After Upending the Global Oil Industry & Losing Their Shirts, Shale Oil Drillers & Battered Investors Go for Price
US oil drillers have refused to raise production back to 2019 levels, despite the recovery in the price of oil
Production of US crude oil, including condensate, in May, at 11.2 million barrels per day, was still down 13% from the peak in late 2019 and back at July 2018 levels, according to EIA data released on Friday. What is fascinating – given how US production doubled over the past decade, reducing US imports from OPEC to nearly nothing (more on that in a moment), crushing the price of oil, and crushing in the process investors in the US oil sector – is how oil drillers in the US, and their battered investors, have refused to raise production back to 2019 levels, despite the recovery in the price of oil.
Production over the past six months was down 17.4% from production over the six months through March 2020.
The price of oil recovers — partially.
The sudden plunge in production in the spring last year and the partial recovery since then looks very different from what transpired during the beginning of the Great American Oil Bust. Production began to fall in April 2015 and continued to fall gradually through September 2016, before starting to rise again. During that time, the price of oil collapsed, with West Texas Intermediate plunging from over $100 a barrel in mid-2014 to $26 a barrel in April 2016. And numerous oil field companies filed for bankruptcy.
The cutback in production this year – rumored to be due to the newly found “discipline” in the Oil Patch – has reduced overproduction in the US. The price of WTI futures, which had collapsed into the negative for a brief moment in April 2020 for the first time in history, has rocketed higher and has been trading mostly above $70 a barrel since early June ($71.42 at the moment):
OPEC shoved aside.
Imports from OPEC started plunging as the fracking boom in the US took off. Back in mid-2008, the US was still importing over 5.5 million barrels per day from OPEC. By November 2020, imports from OPEC had collapsed to 0.5 million barrels per day. In May, imports from OPEC were 0.9 million barrels per day. This range is the lowest in the EIA data going back to 1973:
Exports of crude oil and petroleum products soared until they didn’t.
In late 2015, the US Congress lifted the export ban on US crude oil, as the price of crude oil was plunging. Before then, with the ban in effect, the US could export crude oil to certain countries and could export petroleum products globally. But in early 2016, the crude oil export valves were opened all the way, crude oil exports surged from less than 0.5 million barrels a day in 2015 to 3.7 million barrels per day in February 2020.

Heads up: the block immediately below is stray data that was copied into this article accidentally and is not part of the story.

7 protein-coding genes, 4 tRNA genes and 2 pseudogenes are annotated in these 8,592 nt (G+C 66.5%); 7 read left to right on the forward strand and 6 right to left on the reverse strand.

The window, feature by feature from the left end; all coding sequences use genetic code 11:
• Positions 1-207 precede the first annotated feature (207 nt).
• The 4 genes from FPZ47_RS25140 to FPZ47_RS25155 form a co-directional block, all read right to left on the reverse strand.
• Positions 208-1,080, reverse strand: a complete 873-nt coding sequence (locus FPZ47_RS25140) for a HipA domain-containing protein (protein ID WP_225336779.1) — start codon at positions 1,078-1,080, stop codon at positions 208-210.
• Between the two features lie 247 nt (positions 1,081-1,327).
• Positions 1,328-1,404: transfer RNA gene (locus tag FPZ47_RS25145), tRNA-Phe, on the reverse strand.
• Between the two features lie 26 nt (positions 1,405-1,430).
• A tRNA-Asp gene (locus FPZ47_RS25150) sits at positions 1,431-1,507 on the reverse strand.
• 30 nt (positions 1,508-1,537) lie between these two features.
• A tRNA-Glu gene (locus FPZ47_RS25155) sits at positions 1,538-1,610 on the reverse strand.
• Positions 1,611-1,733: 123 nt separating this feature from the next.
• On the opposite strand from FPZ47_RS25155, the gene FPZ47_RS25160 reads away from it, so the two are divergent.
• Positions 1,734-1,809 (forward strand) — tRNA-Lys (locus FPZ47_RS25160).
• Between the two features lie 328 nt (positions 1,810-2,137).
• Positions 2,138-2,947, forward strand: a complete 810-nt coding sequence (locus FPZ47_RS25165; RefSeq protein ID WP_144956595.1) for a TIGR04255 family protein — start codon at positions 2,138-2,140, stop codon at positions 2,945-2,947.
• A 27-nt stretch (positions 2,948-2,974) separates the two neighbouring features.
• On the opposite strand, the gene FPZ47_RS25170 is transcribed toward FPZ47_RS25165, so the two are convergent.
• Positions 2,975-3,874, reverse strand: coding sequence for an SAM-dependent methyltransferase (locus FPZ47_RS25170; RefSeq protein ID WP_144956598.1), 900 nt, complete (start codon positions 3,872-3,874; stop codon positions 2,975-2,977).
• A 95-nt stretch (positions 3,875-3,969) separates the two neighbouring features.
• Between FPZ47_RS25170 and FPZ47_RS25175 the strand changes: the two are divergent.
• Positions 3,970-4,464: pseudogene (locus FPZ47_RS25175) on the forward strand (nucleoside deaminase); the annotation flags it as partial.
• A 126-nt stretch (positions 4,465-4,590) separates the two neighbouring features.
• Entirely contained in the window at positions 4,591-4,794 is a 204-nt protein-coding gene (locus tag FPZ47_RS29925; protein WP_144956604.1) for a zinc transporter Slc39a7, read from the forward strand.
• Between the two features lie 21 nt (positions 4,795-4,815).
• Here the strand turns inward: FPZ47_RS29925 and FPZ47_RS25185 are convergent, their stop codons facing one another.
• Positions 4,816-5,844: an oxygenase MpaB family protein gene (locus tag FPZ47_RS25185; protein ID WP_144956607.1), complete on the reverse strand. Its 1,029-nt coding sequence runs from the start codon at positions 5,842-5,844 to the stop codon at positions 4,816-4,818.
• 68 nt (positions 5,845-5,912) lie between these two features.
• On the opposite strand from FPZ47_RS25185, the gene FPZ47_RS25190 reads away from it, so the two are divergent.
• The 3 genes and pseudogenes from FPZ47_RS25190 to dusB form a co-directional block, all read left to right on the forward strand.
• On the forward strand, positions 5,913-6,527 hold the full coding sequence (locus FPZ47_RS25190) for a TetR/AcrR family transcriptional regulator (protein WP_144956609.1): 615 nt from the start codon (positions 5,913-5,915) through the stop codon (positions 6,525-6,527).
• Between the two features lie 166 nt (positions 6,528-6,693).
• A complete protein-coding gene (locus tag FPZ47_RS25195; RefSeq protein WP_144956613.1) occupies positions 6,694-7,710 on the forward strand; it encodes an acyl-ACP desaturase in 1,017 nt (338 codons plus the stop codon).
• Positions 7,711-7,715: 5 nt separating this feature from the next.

But since the plunge in early 2020, exports of crude oil have not really recovered (red line in the chart below).
Exports of the overall category of “crude oil and petroleum products” have been rising steadily with the fracking boom for over a decade, and reached 10 million barrels per day in February 2020. But after the plunge in early 2020, they have only partially recovered (purple line).
US now net exporter of “crude oil & petroleum products.”
Imports of overall crude oil and petroleum products, minus exports of these products, results in the “net imports.” This figure was positive for many decades, with net imports reaching a peak of over 13 million barrels a day in mid-2006.
It has since tumbled due to the surge in exports and the plunge in imports, and in October 2019, for the first time, the US exported more than imported. This trend has continued, and the US thereby has become a net exporter of “crude oil & petroleum products.”
In terms of crude oil by itself, the US still imports more crude oil than it exports, but these net imports of crude oil have tumbled by over 70% from a peak of 10.5 million barrels a day in 2006 to a range of 2.1 – 3.1 million barrels per day:
This new-found discipline in production, in a period of reduced demand, has helped push the price back up to a survivable level for the US oil patch. This discipline didn’t come easy. It was forced on the industry by a slew of bankruptcies and by battered investors who had had enough with the philosophy that they needed to fund production growth at any cost.
A similar scenario is playing out in the US natural gas sector, where production is still down, exports are booming, and prices have been rising.
Source: Wolf Street